Psoriasis

Although psoriasis is a very common condition, answering the question ‘what is psoriasis’ can prove difficult as it shares features with a number of other skin conditions. Skin irritation, itchiness (pruritis), and redness are major psoriasis symptoms, along with the development of thick, flaky skin tinged with red patches and silvery-white scales. The appearance of psoriasis, in pictures, or when encountering someone suffering from psoriasis may lead some people to believe that the condition is contagious, but psoriasis cannot be spread to others and is instead thought to be an inherited disorder affecting the skin’s processes of cell replication.

How Do You Get Psoriasis?

Normal skin cells grow at deep levels in the skin and migrate to the surface in a four week period, or thereabouts. People with psoriasis have an abnormally fast rate of skin cell replication and new skin cells may move to the surface of the skin within two weeks, rather than four. This is what can cause the psoriasis plaques or scaling as the skin fails to exfoliate at the same rate, leading to a build up of skin cells.

Who Gets Psoriasis?

Psoriasis symptoms may occur at any age but is commonly found in those between 15-35 and may be triggered by stress on the immune system or where systemic inflammation occurs. The body’s immune system may mistake normal skin cells for foreign invaders and attack those cells, causing inflammation, itchiness, pain, and an increased rate of growth as skin cells try to replace themselves. Meanwhile, the skin cells killed by the abnormal immune response accumulate on the skin and create the classic picture of psoriasis.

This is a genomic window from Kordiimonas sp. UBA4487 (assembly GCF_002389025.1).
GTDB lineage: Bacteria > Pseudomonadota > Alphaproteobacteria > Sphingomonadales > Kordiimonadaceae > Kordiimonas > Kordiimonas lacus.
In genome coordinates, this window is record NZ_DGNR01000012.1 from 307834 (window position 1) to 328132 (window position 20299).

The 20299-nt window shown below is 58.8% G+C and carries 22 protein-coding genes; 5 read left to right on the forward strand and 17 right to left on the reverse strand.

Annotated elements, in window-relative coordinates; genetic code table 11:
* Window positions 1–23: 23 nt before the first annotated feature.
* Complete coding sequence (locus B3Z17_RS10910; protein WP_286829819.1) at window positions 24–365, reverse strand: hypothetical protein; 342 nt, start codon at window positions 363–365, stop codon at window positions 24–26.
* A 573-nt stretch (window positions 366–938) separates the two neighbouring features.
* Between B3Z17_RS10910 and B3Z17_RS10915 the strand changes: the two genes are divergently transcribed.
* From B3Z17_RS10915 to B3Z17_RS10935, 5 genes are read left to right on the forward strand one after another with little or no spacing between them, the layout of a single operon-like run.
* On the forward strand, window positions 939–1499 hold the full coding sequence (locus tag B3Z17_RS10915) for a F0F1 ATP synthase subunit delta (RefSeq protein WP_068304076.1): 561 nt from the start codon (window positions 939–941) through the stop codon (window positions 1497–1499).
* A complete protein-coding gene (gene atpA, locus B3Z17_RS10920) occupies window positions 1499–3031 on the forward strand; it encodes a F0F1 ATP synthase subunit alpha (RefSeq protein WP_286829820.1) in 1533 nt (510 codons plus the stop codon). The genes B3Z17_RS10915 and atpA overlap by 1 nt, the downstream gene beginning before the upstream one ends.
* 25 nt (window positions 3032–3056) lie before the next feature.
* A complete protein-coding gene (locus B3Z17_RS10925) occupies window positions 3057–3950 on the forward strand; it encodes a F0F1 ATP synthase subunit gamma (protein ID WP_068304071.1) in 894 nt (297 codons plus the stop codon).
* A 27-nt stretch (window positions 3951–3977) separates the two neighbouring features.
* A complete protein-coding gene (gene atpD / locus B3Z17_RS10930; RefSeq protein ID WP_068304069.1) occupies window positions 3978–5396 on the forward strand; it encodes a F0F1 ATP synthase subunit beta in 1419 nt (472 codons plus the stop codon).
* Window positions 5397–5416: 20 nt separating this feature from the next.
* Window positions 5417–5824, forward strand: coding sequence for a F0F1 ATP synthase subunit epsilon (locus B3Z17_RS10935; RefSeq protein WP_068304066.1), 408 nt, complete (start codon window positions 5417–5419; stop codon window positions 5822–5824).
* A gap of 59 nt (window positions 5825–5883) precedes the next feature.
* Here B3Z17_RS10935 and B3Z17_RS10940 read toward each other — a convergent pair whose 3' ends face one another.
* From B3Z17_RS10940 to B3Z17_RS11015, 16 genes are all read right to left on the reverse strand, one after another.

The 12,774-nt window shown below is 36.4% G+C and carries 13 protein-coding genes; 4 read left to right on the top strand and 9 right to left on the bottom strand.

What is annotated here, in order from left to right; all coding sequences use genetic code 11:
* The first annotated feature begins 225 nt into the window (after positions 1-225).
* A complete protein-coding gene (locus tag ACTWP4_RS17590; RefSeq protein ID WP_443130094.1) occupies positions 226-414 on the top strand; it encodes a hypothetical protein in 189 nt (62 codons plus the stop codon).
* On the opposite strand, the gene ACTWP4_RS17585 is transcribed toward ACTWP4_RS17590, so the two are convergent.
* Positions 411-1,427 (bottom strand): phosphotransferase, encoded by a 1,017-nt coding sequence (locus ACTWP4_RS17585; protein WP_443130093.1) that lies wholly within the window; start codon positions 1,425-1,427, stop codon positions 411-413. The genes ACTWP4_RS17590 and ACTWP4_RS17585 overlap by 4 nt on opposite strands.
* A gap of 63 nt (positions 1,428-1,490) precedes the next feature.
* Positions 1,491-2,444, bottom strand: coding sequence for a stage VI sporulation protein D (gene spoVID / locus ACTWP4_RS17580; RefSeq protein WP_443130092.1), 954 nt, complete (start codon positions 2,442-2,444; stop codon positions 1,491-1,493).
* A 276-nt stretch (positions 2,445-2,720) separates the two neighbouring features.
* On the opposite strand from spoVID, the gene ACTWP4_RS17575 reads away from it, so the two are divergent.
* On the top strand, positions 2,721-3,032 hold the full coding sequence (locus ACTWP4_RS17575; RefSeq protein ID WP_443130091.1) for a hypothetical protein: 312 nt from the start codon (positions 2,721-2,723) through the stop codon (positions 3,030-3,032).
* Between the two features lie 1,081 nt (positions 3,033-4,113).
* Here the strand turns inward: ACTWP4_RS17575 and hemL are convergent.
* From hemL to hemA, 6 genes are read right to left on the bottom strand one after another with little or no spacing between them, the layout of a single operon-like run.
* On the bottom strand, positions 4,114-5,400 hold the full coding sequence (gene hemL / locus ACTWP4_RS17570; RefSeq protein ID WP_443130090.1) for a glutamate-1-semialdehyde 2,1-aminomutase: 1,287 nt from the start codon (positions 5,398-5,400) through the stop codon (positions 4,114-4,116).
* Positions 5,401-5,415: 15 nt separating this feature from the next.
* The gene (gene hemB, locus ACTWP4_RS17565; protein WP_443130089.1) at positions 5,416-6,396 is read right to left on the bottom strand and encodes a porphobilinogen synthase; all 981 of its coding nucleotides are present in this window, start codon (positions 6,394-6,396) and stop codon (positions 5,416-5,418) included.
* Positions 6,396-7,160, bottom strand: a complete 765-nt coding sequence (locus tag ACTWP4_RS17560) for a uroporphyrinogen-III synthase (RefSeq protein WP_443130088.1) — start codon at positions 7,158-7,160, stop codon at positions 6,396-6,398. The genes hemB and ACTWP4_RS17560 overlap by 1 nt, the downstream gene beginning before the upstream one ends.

What Causes Psoriasis?

Several things are thought to trigger psoriasis, although they are not causes of psoriasis as such. Flare-ups may occur where a patient has a bacterial or viral infection, following an injury to the skin such as a cut, bite, burn, or graze, or where the patient lives in a dry climate or suffers from dry skin. Psoriasis may also be made worse by some medicines such as those used to treat malaria, high blood pressure (beta-blockers), and depression (lithium). Patients experiencing stress, with little sun exposure, or sunburn, and those drinking excessive alcohol are also more likely to experience a psoriasis flare-up. Unfortunately, those with autoimmune conditions or with weakened immune symptoms are more likely to suffer from severe psoriasis, and patients who have AIDS, rheumatoid arthritis, systemic lupus erythematosus, or those undergoing chemotherapy during cancer treatment may notice an exacerbation of their psoriasis symptoms. Psoriasis is also increasingly being linked to depression and stress, with some research finding a connection to the levels of serotonin transporter protein (SERT) in the skin.

Although psoriasis is a skin condition affecting the scalp, hands, face, and other areas of the body, around a third of patients may develop a type of arthritis called psoriatic arthritis which can be extremely painful and debilitating. The flare-ups that occur with skin psoriasis can also occur with joint psoriasis as inflammation comes and goes in the body.

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